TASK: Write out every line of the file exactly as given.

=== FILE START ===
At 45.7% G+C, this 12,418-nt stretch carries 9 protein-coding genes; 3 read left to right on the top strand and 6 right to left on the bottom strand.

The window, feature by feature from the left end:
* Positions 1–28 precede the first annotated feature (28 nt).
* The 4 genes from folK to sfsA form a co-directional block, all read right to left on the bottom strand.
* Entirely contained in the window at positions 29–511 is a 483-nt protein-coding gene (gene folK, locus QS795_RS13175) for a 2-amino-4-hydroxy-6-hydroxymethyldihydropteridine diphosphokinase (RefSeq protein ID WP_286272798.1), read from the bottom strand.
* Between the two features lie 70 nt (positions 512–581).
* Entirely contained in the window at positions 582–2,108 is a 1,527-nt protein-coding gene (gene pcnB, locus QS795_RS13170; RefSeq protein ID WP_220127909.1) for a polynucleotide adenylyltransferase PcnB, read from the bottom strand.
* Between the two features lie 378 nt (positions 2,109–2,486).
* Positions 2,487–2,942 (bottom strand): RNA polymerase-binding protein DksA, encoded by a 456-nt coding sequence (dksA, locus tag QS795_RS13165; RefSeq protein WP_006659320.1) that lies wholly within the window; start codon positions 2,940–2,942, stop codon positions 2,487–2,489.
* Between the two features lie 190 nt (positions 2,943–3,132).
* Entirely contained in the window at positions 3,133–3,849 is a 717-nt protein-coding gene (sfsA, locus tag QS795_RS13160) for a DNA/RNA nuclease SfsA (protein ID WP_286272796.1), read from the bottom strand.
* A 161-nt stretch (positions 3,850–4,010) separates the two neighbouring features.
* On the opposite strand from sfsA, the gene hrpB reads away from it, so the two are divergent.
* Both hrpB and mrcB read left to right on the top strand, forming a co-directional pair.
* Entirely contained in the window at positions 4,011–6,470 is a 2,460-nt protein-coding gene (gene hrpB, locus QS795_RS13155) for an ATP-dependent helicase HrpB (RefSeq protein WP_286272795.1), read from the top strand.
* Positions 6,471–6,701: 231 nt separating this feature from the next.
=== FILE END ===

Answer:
At 45.7% G+C, this 12,418-nt stretch carries 9 protein-coding genes; 3 read left to right on the top strand and 6 right to left on the bottom strand.

The window, feature by feature from the left end:
* Positions 1–28 precede the first annotated feature (28 nt).
* The 4 genes from folK to sfsA form a co-directional block, all read right to left on the bottom strand.
* Entirely contained in the window at positions 29–511 is a 483-nt protein-coding gene (gene folK, locus QS795_RS13175) for a 2-amino-4-hydroxy-6-hydroxymethyldihydropteridine diphosphokinase (RefSeq protein ID WP_286272798.1), read from the bottom strand.
* Between the two features lie 70 nt (positions 512–581).
* Entirely contained in the window at positions 582–2,108 is a 1,527-nt protein-coding gene (gene pcnB, locus QS795_RS13170; RefSeq protein ID WP_220127909.1) for a polynucleotide adenylyltransferase PcnB, read from the bottom strand.
* Between the two features lie 378 nt (positions 2,109–2,486).
* Positions 2,487–2,942 (bottom strand): RNA polymerase-binding protein DksA, encoded by a 456-nt coding sequence (dksA, locus tag QS795_RS13165; RefSeq protein WP_006659320.1) that lies wholly within the window; start codon positions 2,940–2,942, stop codon positions 2,487–2,489.
* Between the two features lie 190 nt (positions 2,943–3,132).
* Entirely contained in the window at positions 3,133–3,849 is a 717-nt protein-coding gene (sfsA, locus tag QS795_RS13160) for a DNA/RNA nuclease SfsA (protein ID WP_286272796.1), read from the bottom strand.
* A 161-nt stretch (positions 3,850–4,010) separates the two neighbouring features.
* On the opposite strand from sfsA, the gene hrpB reads away from it, so the two are divergent.
* Both hrpB and mrcB read left to right on the top strand, forming a co-directional pair.
* Entirely contained in the window at positions 4,011–6,470 is a 2,460-nt protein-coding gene (gene hrpB, locus QS795_RS13155) for an ATP-dependent helicase HrpB (RefSeq protein WP_286272795.1), read from the top strand.
* Positions 6,471–6,701: 231 nt separating this feature from the next.